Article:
By Britt K. Latham and M. Jason Hale
(Britt K. Latham is a Member of Bass, Berry & Sims PLC, focusing his practice on complex business, securities and class action litigation and the representation of clients in connection with internal and governmental investigations. M. Jason Hale is an attorney at Bass, Berry & Sims PLC, focusing his practice on general commercial litigation with an emphasis in business disputes, corporate and securities matters, and financial products and broker-dealer litigation).
On June 11 the Supreme Court granted certiorari in a case from the 9th Circuit to address a circuit-split involving class certification of securities fraud cases. In addition to likely having a significant impact on a plaintiff’s burden in certifying a class, this case may also be an opportunity for the Supreme Court to reconsider the “fraud-on-the-market” presumption of reliance outlined in Basic v. Levinson, 485 U.S. 224.
In Connecticut Retirement Plans and Trust Funds v. Amgen Inc., 660 F.3d 1170 (9th Cir. 2011) (“Amgen”), the 9th Circuit upheld class certification in a securities fraud suit alleging that a biotech company had misstated and failed to disclose material safety information about two products.
The ruling in Amgen was noteworthy in two respects: first, the Court held that the plaintiffs were not required to prove that the misstated information was material in order to obtain class certification under Basic’s “fraud-on-the-market” presumption because “materiality” is an element of the merits of a securities fraud claim to be considered at summary judgment or trial.
Second, Amgen held that a defendant was precluded from introducing evidence at the class certification stage to rebut the “fraud-on-the-market” presumption by showing that the alleged misstatements were in fact immaterial. Other circuit courts, including the 1st, 2nd, and 5th Circuits, have disagreed with the 9th Circuit’s approach to these issues, and the Supreme Court has granted certiorari in Amgen to resolve the split on these two questions.
The Supreme Court’s review of Amgen is significant for several reasons. First, the Supreme Court will decide whether or not a plaintiff has the burden to affirmatively demonstrate — and not merely allege — that the alleged misstatements or omissions were “material” at the class certification stage as a condition of invoking the Basic presumption of reliance. If the Supreme Court rules that plaintiffs bear this affirmative burden, certification of securities fraud class actions will become substantially more difficult for plaintiffs as an initial matter, as they will now be charged with showing some level of proof of materiality.
Second, the Supreme Court will decide whether a defendant can rebut the Basic presumption of reliance at class certification by introducing evidence that the misstatements or omissions were not “material.” The Supreme Court appears to have paved the way for defendants to introduce “merits” arguments at the class certification stage in recent decisions. See, e.g.,Wal-Mart v. Dukes, 131 S. Ct. 2541 (2011).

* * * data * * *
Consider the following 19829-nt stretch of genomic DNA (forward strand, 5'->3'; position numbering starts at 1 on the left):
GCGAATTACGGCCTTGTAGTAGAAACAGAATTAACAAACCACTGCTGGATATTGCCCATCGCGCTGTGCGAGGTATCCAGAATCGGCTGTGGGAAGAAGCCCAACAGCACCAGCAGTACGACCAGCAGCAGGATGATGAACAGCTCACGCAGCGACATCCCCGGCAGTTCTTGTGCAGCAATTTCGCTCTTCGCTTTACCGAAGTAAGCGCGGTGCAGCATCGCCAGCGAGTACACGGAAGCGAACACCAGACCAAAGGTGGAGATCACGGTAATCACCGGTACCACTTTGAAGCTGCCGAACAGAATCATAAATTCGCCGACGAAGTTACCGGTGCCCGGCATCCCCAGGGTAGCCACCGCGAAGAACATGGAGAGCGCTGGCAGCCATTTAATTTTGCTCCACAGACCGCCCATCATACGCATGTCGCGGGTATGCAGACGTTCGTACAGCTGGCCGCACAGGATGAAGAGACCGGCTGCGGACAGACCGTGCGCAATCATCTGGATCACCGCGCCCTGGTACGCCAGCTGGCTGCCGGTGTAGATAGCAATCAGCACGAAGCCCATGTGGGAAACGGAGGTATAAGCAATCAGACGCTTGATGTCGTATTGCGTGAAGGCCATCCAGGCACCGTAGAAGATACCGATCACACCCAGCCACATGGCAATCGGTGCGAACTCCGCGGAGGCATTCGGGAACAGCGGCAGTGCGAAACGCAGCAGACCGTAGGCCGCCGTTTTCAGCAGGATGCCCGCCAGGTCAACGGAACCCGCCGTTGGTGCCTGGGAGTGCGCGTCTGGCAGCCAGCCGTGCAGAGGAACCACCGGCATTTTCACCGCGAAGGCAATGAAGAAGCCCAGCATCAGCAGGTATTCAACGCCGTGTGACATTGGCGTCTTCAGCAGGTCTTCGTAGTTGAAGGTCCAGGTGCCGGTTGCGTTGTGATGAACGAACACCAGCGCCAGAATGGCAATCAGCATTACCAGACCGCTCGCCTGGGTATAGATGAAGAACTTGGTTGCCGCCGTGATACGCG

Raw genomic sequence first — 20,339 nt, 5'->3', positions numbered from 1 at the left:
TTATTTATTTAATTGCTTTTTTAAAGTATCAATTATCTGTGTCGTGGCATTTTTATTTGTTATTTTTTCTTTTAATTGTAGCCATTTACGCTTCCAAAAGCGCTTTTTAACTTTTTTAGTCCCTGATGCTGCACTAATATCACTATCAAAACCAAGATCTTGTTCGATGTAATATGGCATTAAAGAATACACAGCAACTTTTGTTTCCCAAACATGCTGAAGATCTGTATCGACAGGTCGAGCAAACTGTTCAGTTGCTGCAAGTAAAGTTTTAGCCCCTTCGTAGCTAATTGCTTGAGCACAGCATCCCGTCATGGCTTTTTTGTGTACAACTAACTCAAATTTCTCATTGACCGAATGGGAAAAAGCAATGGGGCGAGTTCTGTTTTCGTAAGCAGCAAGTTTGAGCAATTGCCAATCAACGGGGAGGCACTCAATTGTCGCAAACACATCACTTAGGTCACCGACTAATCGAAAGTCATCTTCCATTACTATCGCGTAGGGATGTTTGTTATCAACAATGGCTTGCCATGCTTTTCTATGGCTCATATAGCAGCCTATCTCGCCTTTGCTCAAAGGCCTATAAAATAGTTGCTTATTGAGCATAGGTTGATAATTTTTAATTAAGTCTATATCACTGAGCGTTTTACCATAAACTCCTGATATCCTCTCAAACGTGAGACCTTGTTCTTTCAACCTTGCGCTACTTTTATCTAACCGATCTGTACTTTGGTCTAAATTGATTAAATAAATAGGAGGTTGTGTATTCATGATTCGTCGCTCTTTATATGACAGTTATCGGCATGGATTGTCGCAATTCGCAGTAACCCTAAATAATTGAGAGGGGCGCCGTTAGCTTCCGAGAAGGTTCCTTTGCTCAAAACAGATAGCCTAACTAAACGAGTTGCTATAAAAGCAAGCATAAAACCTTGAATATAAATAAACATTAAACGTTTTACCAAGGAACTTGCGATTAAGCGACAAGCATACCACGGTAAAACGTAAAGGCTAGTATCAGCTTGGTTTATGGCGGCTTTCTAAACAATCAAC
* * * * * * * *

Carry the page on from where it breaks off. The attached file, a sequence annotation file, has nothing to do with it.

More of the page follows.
If the Supreme Court reverses the 9th Circuit on this issue and permits defendants to introduce “merits” arguments, including expert testimony and economic analysis, at class certification to rebut plaintiffs’ claim of “materiality,” it will provide an additional line of attack to defeat the Basic presumption and, therefore, class certification. Such a holding would be crucially important for defendants, since so few securities class actions ever make it to trial and class certification so often serves as the demarcation line for either victory or a significant settlement with plaintiffs.
Perhaps the most substantial impact of Amgen, however, is that the Supreme Court may use Amgen to reconsider Basic and its “fraud-on-the-market” presumption of reliance in its entirety. Since Basic was announced nearly 25 years ago, courts have wrestled with Basic’s “fraud-on-the-market” presumption and learned that the concept of market efficiency is more complex in practice than the Basic court had hoped. Indeed, foreshadowing some of the challenges district courts have faced over the years, Justice Byron White’s dissent in Basic warned that the economic theory underpinning the “fraud-on-the-market” theory was experimental, and that “[c]onfusion and contradiction in court rulings are inevitable when traditional legal analysis is replaced with economic theorization by the federal courts.” Basic v. Levinson, 485 U.S. 224, 252 (1988) (J. White, dissenting).
Arguably, Justice White’s warnings have proven true, especially in the face of market turmoil during the global credit crisis. In light of the difficulties in applying Basic over the years, the Supreme Court may well use Amgen to reconsider (and even replace) Basic’s “fraud-on-the-market” presumption with an alternative.
Whatever the Supreme Court decides, Amgen is likely to have a profound impact on securities fraud class actions, including the frequency of filings, the ability of defendants to prevail at the class certification stage, and average settlement amounts.